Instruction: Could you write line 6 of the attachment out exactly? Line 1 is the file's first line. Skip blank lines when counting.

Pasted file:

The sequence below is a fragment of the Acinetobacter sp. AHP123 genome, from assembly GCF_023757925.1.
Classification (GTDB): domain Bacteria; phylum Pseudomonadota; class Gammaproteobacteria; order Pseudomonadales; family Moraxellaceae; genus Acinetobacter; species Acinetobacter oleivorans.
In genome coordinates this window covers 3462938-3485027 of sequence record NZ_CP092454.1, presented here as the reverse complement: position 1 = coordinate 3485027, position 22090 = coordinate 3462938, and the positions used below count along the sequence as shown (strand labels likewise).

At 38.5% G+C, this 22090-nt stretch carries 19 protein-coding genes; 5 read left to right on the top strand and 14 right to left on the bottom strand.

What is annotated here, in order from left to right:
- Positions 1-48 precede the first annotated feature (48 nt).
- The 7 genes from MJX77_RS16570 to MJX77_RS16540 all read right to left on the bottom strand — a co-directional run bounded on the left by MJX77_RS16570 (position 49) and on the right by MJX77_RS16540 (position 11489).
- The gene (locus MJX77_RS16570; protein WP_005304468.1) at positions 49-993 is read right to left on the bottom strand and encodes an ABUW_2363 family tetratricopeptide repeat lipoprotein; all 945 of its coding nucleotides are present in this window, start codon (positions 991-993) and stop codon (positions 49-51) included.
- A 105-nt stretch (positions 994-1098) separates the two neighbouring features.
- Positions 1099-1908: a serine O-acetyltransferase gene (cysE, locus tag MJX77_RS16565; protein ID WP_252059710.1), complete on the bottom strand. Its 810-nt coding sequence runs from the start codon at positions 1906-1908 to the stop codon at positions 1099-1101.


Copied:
- Positions 1-48 precede the first annotated feature (48 nt).